These medals are brass strikes with the US seal on the front and engraved on the reverse "Awarded in the name of the Congress of the United States for faithful and loyal service." The case is a cardboard version of the "coffin" style cases often seen holding WWII medals, with a less-than-sturdy hinge and nice velvet backing. What is fantastic is that there are brass catches to hold the medal and ribbon bar in place.
In doing a little bit of research, I have noticed that there really is not a whole lot of information on the Selective Service Medal available on the web. I have been unable to find the exact dates that the medal was authorized, though it was sometime after the Selective Service and Training Act of 1940 and ceased in the years after WWII. Since civilians ran the draft boards locally, few enlisted men and officers ever had these on their ribbon bars. There are a number of General Staff officers, however, that were awarded the Selective Service Medal for organizing and supervising the draft.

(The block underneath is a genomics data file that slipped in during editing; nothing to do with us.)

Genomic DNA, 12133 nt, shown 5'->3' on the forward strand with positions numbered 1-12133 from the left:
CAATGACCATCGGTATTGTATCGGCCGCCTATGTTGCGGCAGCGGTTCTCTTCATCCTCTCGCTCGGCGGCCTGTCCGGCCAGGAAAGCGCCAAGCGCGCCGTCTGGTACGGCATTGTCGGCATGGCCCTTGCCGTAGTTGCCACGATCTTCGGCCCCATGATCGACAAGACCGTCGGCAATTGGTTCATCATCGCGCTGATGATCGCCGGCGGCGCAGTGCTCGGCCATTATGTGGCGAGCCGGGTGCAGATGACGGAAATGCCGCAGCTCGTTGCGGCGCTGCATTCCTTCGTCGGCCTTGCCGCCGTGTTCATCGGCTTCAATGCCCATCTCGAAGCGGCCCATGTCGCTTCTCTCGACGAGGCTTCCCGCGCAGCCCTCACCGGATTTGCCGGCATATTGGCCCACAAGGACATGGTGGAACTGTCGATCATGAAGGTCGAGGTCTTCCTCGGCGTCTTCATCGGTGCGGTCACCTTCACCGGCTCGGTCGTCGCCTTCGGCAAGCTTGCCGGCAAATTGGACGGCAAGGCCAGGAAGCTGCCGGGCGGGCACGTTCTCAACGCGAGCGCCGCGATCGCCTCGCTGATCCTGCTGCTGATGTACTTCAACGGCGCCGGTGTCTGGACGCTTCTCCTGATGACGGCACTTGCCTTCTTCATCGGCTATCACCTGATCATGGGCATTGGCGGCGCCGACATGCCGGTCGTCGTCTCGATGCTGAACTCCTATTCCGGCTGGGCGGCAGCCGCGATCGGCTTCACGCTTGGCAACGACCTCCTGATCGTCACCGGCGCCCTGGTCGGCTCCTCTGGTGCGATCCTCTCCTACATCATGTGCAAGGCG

|General Lewis B. Hershey awarding the Selective Service Medal to Tom C. Clark (see below)|
If anyone uncovers some more information on these medals, please let me know! I am looking to learn the dates that they were issued and the qualifying service one must have performed in order to earn it. But in the meantime it will sit on the shelf to represent the means through which our country raised its fighting forces in World War II.